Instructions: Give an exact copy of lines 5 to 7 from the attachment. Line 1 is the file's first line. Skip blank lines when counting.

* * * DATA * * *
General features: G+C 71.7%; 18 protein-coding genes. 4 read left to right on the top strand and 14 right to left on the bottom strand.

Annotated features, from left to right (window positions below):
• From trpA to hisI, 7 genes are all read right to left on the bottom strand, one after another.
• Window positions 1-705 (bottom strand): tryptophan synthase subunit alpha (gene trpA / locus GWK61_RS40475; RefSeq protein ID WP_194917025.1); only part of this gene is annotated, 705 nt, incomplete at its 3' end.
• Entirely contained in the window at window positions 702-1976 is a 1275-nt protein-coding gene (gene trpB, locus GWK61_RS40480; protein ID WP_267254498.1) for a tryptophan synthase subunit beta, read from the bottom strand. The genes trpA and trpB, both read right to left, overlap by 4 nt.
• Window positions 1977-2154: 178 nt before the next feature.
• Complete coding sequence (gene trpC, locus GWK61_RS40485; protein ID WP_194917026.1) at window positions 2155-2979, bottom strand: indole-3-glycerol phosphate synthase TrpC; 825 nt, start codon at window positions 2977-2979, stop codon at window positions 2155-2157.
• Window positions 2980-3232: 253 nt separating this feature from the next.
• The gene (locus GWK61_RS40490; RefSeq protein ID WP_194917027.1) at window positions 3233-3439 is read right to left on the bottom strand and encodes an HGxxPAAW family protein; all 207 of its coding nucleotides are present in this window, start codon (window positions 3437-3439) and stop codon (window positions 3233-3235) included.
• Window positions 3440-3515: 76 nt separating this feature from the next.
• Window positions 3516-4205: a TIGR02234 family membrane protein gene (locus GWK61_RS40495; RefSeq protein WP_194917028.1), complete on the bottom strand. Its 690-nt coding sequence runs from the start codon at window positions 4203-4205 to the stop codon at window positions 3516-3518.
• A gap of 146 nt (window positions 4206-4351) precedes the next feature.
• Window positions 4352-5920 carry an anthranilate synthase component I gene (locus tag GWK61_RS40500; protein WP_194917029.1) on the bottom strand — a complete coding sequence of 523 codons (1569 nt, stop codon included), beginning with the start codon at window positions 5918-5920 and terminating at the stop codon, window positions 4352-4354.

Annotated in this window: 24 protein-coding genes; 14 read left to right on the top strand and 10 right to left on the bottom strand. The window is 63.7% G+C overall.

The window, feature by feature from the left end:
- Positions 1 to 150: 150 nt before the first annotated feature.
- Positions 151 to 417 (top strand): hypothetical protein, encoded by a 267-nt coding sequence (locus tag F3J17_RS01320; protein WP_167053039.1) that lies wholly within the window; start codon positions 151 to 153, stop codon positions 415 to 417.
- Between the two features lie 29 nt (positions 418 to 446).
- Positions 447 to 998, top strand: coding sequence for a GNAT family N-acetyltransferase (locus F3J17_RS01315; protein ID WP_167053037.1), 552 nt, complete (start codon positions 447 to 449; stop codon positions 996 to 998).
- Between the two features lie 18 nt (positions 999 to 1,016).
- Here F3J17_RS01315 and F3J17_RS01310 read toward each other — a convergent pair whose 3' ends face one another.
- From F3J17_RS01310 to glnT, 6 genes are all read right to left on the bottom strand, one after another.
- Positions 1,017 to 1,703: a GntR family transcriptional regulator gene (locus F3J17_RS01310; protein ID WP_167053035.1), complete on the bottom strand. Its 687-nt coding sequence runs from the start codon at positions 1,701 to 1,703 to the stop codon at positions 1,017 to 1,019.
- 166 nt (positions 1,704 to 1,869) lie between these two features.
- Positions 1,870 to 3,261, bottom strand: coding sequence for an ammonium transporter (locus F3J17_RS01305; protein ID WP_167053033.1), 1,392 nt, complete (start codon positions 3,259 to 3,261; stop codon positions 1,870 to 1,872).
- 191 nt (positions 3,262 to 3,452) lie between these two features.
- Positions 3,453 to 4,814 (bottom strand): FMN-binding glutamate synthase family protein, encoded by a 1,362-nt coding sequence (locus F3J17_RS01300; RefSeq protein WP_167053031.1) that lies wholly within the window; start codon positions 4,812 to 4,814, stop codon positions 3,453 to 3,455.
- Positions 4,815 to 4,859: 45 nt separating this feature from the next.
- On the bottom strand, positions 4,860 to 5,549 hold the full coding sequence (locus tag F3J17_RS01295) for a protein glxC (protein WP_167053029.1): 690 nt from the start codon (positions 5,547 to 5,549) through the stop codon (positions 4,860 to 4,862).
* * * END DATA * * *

• Entirely contained in the window at window positions 702-1976 is a 1275-nt protein-coding gene (gene trpB, locus GWK61_RS40480; protein ID WP_267254498.1) for a tryptophan synthase subunit beta, read from the bottom strand. The genes trpA and trpB, both read right to left, overlap by 4 nt.
• Window positions 1977-2154: 178 nt before the next feature.
• Complete coding sequence (gene trpC, locus GWK61_RS40485; protein ID WP_194917026.1) at window positions 2155-2979, bottom strand: indole-3-glycerol phosphate synthase TrpC; 825 nt, start codon at window positions 2977-2979, stop codon at window positions 2155-2157.